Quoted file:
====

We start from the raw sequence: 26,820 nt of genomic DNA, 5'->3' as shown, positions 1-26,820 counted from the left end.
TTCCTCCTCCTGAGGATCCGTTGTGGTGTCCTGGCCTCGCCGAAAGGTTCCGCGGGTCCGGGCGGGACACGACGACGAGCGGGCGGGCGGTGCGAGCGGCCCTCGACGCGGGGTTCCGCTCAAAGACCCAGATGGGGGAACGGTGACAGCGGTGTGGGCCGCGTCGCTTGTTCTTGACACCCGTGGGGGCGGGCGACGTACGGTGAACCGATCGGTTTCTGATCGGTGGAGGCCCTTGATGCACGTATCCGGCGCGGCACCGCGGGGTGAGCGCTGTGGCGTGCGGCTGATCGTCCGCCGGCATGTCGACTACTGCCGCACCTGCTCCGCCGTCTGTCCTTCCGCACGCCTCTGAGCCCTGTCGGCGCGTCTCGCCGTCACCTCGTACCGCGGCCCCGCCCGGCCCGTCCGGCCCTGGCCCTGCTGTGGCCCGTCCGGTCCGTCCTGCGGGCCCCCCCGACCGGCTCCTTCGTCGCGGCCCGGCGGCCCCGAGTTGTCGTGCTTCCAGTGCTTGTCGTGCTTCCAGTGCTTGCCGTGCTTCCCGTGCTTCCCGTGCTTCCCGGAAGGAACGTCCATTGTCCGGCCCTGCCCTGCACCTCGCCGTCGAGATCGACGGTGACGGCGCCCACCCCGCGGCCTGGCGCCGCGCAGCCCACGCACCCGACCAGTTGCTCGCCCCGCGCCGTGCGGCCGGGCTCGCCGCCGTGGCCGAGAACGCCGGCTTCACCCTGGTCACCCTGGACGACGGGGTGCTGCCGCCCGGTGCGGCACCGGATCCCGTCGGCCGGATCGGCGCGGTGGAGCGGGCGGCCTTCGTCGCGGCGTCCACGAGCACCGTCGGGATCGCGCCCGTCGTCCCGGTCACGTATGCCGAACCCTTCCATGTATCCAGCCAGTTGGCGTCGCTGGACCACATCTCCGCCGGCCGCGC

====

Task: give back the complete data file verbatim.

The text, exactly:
We start from the raw sequence: 26,820 nt of genomic DNA, 5'->3' as shown, positions 1-26,820 counted from the left end.
TTCCTCCTCCTGAGGATCCGTTGTGGTGTCCTGGCCTCGCCGAAAGGTTCCGCGGGTCCGGGCGGGACACGACGACGAGCGGGCGGGCGGTGCGAGCGGCCCTCGACGCGGGGTTCCGCTCAAAGACCCAGATGGGGGAACGGTGACAGCGGTGTGGGCCGCGTCGCTTGTTCTTGACACCCGTGGGGGCGGGCGACGTACGGTGAACCGATCGGTTTCTGATCGGTGGAGGCCCTTGATGCACGTATCCGGCGCGGCACCGCGGGGTGAGCGCTGTGGCGTGCGGCTGATCGTCCGCCGGCATGTCGACTACTGCCGCACCTGCTCCGCCGTCTGTCCTTCCGCACGCCTCTGAGCCCTGTCGGCGCGTCTCGCCGTCACCTCGTACCGCGGCCCCGCCCGGCCCGTCCGGCCCTGGCCCTGCTGTGGCCCGTCCGGTCCGTCCTGCGGGCCCCCCCGACCGGCTCCTTCGTCGCGGCCCGGCGGCCCCGAGTTGTCGTGCTTCCAGTGCTTGTCGTGCTTCCAGTGCTTGCCGTGCTTCCCGTGCTTCCCGTGCTTCCCGGAAGGAACGTCCATTGTCCGGCCCTGCCCTGCACCTCGCCGTCGAGATCGACGGTGACGGCGCCCACCCCGCGGCCTGGCGCCGCGCAGCCCACGCACCCGACCAGTTGCTCGCCCCGCGCCGTGCGGCCGGGCTCGCCGCCGTGGCCGAGAACGCCGGCTTCACCCTGGTCACCCTGGACGACGGGGTGCTGCCGCCCGGTGCGGCACCGGATCCCGTCGGCCGGATCGGCGCGGTGGAGCGGGCGGCCTTCGTCGCGGCGTCCACGAGCACCGTCGGGATCGCGCCCGTCGTCCCGGTCACGTATGCCGAACCCTTCCATGTATCCAGCCAGTTGGCGTCGCTGGACCACATCTCCGCCGGCCGCGC